Thursday, January 29, 2009

I do not know why they're called "guy wires."

Yes, the date stamp on this post is a little early. My overbooked life has reached critical mass this week, as I thought I'd take on a project and call it a vacation -- except that I'm really not capable of taking a vacation, even when it's a working vacation, and thus have three things I need to be doing right this minute instead of blogging or preparing to go out on this other job.

Sorry to be cryptic. My policy is never to discuss current work projects by name on this blog, but I'm working this week as location scout and local fixer on a documentary being shot in Maine -- in addition to a couple of manuscript cleanups, some technical writing, and my usual work for clients who have me on retainer. I told my other clients that I was taking this week off, except that everyone knows I never really take any time off, and besides I'm still working on things I should have finished last week.

But sorry -- this post is not "I don't know why I think overbooking myself will stave off seasonal affect disorder." It's about guy wires, which came up the other day as I watched the cinematographer and sound technician strapping a camera to the hood of a car. The producer used the term, and stopped to wonder why it was "guy" wires instead of "guide" wires, so I said I would look it up.

It's a sailing term: the guys are lines (ropes) attached to and meant to stabilize a spar. "Guy wire" has extended to mean any tense cable that provides support to a rigid structure.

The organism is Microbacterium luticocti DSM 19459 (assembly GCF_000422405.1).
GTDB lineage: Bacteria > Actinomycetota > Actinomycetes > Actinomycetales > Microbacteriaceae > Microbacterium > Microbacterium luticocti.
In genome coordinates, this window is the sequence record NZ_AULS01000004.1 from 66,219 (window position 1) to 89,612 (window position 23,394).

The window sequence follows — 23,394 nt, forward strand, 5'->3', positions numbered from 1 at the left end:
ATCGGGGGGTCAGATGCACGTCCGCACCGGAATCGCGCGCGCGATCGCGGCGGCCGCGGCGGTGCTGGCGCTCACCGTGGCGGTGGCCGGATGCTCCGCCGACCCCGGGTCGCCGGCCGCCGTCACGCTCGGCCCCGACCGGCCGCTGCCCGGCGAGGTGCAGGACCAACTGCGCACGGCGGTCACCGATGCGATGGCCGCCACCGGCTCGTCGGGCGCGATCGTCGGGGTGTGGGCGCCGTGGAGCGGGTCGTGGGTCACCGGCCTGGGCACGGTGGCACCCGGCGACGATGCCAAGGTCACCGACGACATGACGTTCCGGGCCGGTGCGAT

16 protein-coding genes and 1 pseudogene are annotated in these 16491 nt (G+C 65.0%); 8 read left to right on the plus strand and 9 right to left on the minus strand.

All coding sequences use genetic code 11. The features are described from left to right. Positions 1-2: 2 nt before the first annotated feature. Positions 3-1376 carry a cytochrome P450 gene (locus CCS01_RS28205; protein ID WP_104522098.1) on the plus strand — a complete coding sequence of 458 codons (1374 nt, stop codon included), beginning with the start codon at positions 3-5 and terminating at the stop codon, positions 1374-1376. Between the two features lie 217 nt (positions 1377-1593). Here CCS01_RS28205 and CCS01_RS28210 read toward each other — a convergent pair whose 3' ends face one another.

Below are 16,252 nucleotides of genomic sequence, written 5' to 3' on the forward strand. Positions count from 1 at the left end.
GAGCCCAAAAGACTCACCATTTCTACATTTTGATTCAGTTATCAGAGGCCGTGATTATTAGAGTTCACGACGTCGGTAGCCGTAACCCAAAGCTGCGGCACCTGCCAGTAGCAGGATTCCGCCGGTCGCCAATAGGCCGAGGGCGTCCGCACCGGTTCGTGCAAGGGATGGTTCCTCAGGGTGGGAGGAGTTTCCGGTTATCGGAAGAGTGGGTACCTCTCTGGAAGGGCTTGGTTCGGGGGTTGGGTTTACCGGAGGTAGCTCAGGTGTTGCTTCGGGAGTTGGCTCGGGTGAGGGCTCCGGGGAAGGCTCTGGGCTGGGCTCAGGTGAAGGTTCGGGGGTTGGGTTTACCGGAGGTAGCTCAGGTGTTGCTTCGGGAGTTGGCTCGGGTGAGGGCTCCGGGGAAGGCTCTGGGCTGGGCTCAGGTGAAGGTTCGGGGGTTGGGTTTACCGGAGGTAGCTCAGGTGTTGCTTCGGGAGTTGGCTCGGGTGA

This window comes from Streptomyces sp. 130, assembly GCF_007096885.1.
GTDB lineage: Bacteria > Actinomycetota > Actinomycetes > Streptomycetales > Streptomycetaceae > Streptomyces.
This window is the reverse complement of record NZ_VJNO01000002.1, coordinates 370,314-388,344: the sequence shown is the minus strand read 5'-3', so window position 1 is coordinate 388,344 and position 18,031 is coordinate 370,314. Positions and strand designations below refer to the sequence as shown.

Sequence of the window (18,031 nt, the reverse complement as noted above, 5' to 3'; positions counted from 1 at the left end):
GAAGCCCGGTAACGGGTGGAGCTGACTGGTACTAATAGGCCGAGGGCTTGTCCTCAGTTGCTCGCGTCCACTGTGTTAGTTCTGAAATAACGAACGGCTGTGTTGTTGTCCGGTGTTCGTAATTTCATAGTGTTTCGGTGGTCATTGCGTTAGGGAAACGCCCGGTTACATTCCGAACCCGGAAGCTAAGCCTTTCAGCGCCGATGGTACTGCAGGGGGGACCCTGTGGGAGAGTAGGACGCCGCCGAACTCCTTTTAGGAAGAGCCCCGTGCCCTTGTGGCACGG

But why guy? What guy? Or for that matter, who was Guy? (And since it's originally a French name, why don't we say "ghee" wire?)

Theories are welcome.

Five Random Songs

"Won't Forget," Uncle Tupelo. A track for anyone who thinks that alt-country is mellow music: driving guitars, desperate lyrics.

"Chaingang," Monstrance. Funky instrumental electronica, from a band formed by Andy Partridge of XTC. I have no idea where I got this track; I like it a lot, but it also reminds me of that scene from Spinal Tap where the boys reinvent themselves as a freeform jazz band.

"Not Dark Yet," Bob Dylan. This is a song I listened to a lot right around the time my mother died, which was three years ago this month. I can't listen to it without tearing up, and usually click through. We all miss her so much, still.

"Crime," The Pietasters. Thank God, comic relief. I spent yesterday morning on a tour of the Maine State Prison in Warren. It was a powerful deterrent to thoughts about a life of crime.

"Power to the Meek," Eurhythmics. I don't know who the "meek" are supposed to be in this song; not Annie Lennox, certainly.


Claire said...

Huh. I always thought is WAS "guide wires" and that people were eliding the D. That's very peculiar.

AnswerGirl said...

I know, I used to think that too! But it's not...

Kevin Wignall said...

Over here we always say "guy-rope" rather than wire. You are, of course, correct in saying it's French in origin. In this case, "guy" comes from the Old French and Spanish for... "guide"!

AnswerGirl said...

Aha! That still doesn't explain why we don't say "ghee" ropes...

Anonymous said...

I read that the Etymology is from Middle English- gie from old French guie


Django Beefheart said...

According to the OED, guy was the original word which later became "guide" both meaning "To conduct or lead on the way". It says 'guide" later superseded "guy".